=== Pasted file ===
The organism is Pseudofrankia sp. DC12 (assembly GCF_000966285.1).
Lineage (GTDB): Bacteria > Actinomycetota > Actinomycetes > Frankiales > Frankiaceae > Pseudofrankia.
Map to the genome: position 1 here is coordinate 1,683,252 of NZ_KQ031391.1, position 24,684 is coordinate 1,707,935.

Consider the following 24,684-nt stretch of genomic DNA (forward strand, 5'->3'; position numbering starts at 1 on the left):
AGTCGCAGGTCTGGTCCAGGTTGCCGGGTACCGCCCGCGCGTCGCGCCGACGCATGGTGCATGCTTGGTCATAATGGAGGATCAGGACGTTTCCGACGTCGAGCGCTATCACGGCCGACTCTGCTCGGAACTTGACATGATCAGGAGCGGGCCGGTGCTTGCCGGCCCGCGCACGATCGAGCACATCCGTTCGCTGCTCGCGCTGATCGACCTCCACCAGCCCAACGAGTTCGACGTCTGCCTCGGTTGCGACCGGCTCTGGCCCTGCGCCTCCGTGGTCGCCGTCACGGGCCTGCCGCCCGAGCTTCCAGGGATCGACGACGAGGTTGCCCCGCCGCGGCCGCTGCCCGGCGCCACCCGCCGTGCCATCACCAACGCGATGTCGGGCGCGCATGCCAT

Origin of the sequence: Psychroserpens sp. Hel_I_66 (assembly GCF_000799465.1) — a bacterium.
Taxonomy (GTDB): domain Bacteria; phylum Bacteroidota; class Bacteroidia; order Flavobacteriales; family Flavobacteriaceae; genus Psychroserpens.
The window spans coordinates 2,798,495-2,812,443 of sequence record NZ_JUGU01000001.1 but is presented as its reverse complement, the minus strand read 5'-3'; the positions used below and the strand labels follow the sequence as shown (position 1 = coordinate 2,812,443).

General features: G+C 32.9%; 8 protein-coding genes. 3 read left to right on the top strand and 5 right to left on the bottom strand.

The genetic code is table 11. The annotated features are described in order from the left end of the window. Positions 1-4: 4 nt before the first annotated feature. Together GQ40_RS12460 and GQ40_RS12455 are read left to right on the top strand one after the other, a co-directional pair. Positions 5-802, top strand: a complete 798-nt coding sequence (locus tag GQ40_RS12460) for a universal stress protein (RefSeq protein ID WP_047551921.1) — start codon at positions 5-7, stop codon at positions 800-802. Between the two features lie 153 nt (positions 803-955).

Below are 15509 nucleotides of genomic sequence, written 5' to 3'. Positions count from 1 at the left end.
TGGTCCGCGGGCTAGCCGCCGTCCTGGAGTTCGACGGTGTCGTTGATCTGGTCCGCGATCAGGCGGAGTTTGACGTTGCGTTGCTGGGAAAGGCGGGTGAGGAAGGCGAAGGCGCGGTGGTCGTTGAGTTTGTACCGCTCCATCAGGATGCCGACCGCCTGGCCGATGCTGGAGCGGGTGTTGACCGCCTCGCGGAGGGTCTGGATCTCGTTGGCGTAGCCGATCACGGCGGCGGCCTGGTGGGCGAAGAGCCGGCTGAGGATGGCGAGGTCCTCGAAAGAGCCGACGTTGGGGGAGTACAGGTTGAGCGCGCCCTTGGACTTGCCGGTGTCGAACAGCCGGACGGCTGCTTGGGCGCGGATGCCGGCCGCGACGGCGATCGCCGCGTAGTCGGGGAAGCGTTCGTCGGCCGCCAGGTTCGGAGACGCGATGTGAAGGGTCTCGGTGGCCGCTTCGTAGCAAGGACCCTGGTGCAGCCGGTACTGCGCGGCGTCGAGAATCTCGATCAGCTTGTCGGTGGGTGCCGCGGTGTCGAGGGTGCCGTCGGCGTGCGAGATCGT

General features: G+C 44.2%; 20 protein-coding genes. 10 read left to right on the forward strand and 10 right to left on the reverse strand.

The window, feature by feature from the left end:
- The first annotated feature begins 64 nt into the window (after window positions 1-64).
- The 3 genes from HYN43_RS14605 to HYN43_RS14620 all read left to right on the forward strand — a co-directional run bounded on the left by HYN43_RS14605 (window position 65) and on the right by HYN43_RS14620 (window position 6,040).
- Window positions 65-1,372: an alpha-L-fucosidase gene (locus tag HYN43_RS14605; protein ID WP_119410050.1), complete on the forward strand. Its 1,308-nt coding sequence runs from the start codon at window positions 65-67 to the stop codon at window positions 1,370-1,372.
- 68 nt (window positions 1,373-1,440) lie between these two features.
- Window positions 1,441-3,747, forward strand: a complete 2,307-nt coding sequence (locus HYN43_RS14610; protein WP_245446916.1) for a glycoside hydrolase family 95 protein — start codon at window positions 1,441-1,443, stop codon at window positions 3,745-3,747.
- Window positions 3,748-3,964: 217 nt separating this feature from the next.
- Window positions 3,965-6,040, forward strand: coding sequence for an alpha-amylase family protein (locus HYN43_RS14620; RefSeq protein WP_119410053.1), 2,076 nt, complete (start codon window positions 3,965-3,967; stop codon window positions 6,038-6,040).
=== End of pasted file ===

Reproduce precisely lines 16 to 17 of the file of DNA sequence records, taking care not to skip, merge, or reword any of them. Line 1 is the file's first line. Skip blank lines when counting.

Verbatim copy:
- The 3 genes from HYN43_RS14605 to HYN43_RS14620 all read left to right on the forward strand — a co-directional run bounded on the left by HYN43_RS14605 (window position 65) and on the right by HYN43_RS14620 (window position 6,040).
- Window positions 65-1,372: an alpha-L-fucosidase gene (locus tag HYN43_RS14605; protein ID WP_119410050.1), complete on the forward strand. Its 1,308-nt coding sequence runs from the start codon at window positions 65-67 to the stop codon at window positions 1,370-1,372.